MANCHESTER, N.H. — The mood at the Radisson Hotel here was restrained Tuesday night, to say the least. Voters and volunteers who backed Senator Marco Rubio (R – Florida) grew increasingly subdued as election returns showed him earning the No. 5 spot in the GOP presidential primary.
Rubio’s disappointing 10.6 percent finish must have surprised observers as seasoned as New Hampshire Union Leader editorial-page editor (and Chris Christie supporter) Grant Bosse. Over lunch at the Thirsty Moose Taphouse on Elm Street, he said on Tuesday afternoon: “I don’t think Marco will drop below third.”
No such luck.
Rubio himself acknowledged the problem. Despite the “Marcomentum” after he barely missed second place in the Iowa Caucus, he then whiffed February 6’s GOP debate.
[Marco Rubio greets supporters in Manchester, N.H, on primary-election night. Photos by Deroy Murdock.]
“I know many people are disappointed,” Rubio admitted in the Radisson’s ballroom. “I want you to understand something. Our disappointment tonight is not on you, it’s on me. It’s on me. I did not do wellon Saturday night. So, listen to this: That will never happen again.”
Rubio’s followers loudly cheered his display of personal responsibility for his self-inflicted wounds. His statement also was impressive in this age of widespread finger-pointing. Still, Rubio easily could have identified another font of his misfortune: the relentless, eight-digit attacks against him by former governor Jeb Bush (R – Florida). The latest pretender from the House of Bush won fourth place. And he won it ugly.
According to media monitor SMG Delta, Bush’s super PAC, Right to Rise, spent roughly $10.2 million in New Hampshire slamming Rubio between December 8 and election night. This included some $8 million in attack ads in January alone, or about $250,000 per day. Right to Rise broadcast more than 41 hours of anti-Rubio spots. This equals 4,920 half-minute commercials, all aimed at wrecking Rubio.
Atop this broadcast onslaught, Bosse recalls “an avalanche of slick paper” filling his mailbox. “We received maybe two dozen pieces hitting Rubio, a dozen hitting Christie, and a handful hitting Cruz and Kasich.” Recovering journalist and Rubio campaign surrogate Drew Cline tells me, “I would estimate that, from early December through the primary, we got more than a couple dozen anti-Rubio mailers from Right to Rise. We would sometimes get two to four a day.”
[“Jeb Bush’s super PAC Right to Rise virtually sank the Granite State with anti-Rubio fliers, including this one, which activist Fergus Cullen posted online.”]
“My wife confirms that we received at least 15 anti-Marco mailings,” says Christopher Wolfe, former New Hampshire Republican Party treasurer. “There also were phone calls and very assertive Bush supporters knocking on the door and trying to arm wrestle her to support him. Yes, Bush was leading an all-out attack on Marco.”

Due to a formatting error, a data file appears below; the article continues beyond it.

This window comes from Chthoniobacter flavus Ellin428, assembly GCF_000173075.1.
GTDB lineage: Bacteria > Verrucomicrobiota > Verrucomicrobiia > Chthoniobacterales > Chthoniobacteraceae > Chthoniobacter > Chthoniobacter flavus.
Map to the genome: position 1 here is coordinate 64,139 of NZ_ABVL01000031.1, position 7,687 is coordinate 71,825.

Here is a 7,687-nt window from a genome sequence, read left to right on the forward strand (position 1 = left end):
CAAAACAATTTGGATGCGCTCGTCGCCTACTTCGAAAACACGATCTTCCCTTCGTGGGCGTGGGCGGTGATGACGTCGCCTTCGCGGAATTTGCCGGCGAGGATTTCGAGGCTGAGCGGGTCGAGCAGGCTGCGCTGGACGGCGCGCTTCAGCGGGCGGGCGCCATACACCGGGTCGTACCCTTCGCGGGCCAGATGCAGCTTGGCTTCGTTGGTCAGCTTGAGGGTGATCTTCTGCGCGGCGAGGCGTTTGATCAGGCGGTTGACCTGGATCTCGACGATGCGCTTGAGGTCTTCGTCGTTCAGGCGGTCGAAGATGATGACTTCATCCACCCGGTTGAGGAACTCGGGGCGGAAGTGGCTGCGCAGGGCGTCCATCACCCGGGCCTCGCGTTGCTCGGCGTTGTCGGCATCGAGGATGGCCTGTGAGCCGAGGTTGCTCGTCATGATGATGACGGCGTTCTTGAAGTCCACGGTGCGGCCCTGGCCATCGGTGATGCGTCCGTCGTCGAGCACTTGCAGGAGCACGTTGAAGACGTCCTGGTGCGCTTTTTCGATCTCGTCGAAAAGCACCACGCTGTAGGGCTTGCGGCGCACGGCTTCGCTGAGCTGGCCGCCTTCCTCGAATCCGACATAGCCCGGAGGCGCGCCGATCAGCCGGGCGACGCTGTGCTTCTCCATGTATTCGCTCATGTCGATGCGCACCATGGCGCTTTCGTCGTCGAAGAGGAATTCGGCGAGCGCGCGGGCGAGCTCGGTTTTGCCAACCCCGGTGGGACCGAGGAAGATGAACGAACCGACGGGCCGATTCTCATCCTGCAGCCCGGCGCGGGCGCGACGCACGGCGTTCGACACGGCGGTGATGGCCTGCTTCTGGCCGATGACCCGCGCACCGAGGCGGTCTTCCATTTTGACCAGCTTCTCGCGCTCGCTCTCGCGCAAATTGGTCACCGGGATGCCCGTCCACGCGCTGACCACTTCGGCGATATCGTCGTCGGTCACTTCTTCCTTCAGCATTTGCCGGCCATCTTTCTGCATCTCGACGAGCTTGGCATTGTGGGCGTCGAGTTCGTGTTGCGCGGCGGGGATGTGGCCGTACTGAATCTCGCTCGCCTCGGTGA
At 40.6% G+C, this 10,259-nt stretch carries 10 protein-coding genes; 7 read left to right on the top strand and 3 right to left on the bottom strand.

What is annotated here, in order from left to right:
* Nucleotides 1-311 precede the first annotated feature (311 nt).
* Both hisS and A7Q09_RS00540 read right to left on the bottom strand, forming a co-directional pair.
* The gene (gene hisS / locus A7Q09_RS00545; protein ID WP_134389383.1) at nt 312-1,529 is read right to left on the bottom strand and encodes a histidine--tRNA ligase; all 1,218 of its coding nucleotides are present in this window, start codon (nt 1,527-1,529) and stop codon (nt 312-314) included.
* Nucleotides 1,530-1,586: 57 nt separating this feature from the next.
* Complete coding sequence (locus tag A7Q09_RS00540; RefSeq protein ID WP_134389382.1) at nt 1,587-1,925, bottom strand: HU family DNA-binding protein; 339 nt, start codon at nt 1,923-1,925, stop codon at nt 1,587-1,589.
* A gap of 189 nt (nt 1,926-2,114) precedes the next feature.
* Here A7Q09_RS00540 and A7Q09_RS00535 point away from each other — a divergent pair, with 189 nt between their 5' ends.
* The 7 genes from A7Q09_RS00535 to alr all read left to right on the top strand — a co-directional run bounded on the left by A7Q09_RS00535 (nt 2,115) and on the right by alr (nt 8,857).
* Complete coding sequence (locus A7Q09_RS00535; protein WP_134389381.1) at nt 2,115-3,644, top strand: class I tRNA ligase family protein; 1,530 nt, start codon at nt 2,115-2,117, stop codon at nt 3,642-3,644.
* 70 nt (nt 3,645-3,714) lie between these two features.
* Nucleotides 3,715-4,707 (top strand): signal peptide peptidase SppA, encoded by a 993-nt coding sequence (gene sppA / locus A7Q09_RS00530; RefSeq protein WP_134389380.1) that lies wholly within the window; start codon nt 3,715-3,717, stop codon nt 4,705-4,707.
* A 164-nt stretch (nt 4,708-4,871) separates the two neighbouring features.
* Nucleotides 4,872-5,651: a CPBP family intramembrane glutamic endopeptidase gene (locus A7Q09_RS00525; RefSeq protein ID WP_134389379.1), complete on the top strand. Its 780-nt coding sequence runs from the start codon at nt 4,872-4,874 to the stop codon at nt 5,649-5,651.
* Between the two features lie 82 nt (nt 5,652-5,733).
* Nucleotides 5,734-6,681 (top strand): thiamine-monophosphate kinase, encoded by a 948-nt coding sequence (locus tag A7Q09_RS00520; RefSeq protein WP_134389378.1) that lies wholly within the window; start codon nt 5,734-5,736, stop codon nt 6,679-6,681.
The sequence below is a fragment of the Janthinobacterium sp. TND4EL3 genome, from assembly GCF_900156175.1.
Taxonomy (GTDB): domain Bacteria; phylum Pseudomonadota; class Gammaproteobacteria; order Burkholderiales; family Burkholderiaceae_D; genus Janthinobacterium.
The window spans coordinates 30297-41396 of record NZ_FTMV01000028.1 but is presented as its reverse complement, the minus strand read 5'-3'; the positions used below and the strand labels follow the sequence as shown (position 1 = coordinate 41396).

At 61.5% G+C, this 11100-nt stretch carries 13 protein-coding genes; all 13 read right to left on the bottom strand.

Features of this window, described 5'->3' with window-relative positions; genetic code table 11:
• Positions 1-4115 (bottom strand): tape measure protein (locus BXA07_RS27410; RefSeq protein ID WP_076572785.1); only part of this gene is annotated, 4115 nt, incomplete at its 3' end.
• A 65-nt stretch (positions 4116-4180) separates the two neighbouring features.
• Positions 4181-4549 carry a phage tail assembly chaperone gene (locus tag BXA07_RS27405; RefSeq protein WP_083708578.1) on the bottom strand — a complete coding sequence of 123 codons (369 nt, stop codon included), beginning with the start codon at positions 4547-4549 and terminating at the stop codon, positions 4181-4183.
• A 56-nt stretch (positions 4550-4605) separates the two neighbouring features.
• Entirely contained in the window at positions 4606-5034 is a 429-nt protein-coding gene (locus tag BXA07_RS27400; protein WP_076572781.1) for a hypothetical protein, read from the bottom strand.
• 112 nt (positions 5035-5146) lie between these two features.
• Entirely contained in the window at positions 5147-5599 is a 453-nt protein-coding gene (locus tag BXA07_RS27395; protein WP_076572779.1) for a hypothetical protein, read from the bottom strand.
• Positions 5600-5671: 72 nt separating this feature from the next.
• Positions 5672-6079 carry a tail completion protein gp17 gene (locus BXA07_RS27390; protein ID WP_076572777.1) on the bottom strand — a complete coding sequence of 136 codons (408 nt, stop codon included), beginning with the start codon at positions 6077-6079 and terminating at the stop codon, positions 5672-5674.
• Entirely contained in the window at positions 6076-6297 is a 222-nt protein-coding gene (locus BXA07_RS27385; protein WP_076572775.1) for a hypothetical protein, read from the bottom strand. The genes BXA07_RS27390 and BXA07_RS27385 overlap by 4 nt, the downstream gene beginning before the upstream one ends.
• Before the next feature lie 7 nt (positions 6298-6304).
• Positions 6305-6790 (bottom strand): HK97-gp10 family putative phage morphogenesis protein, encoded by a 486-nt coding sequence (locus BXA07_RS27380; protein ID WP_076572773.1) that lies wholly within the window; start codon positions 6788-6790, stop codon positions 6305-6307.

Right to Rise’s anti-Rubio jihad earned a rebuke from the U.S. Senate’s most senior Republican.
“I would rather have any leadership PAC support the person they were formed to support, not by running down others,” Senate President pro tem Orrin Hatch (R – Utah) told The Hill. “I would not do that. I’d tell them to do things that support Jeb.”
“Rubio’s weaknesses had been hammered by weeks of direct mail and television by Christie and Bush, questioning his use of party credit cards, his flip-flopping on immigration, and especially his judgment,” says Andrew E. Smith, Ph.D., director of the University of New Hampshire’s Survey Center. “Had Rubio turned in an average performance in the debate, he might still be the media darling, and the darling of the GOP establishment. Needless to say, the debate has left both all shook up.”
While Rubio did not leave his Republican rivals unmentioned, he generally ran a positive campaign. He concentrated on how he would reinvigorate America’s promise and potential, by untethering the republic from the deadweight loss that is Washington, D.C.
Some 500 voters on Monday night braved steady snow, brisk breezes, and temperatures in the 20s to see Rubio at Nashua Community College’s gymnasium. Respecting Mother Nature, volunteers wore badges that read, “Freezin’ for Our Future.”
Characteristically, Rubio focused his fire on Democrats, rather than Republicans.
“Bernie Sanders is a socialist - nice guy – a nice socialist,” Rubio said. “But he’s a socialist. We can’t go down the road to socialism. People come to this country to get away from socialism.”
“Hillary Clinton tonight,” Rubio added, “the FBI confirmed that they are investigating the usage of her e-mails. We cannot elect a president that’s under FBI investigation.”
[ “Marco Rubio in Nashua, N.H., on primary-election eve.”]
As the action heads south, will Rubio sharpen his machete and go after his former mentor?
“South Carolina is gonna be a bloodbath,” one Rubio aide predicted to Politico.com “Jeb and his people wanted to attack Marco in New Hampshire about abortion? Let’s see how that plays down there. And then there’s Common Core,” Washington’s top-down scheme to control neighborhood schools. Bush would save it. Rubio would scrap it. As his website elaborates: “On Day One, Marco will issue an Executive Order directing federal agencies to stop any and all activity related to implementing or encouraging Common Core.”
Southern gentility likely will be scarce between now and February 20’s Palmetto State primary. For now, though, the Granite State taught Marco Rubio that nice guys finish fifth.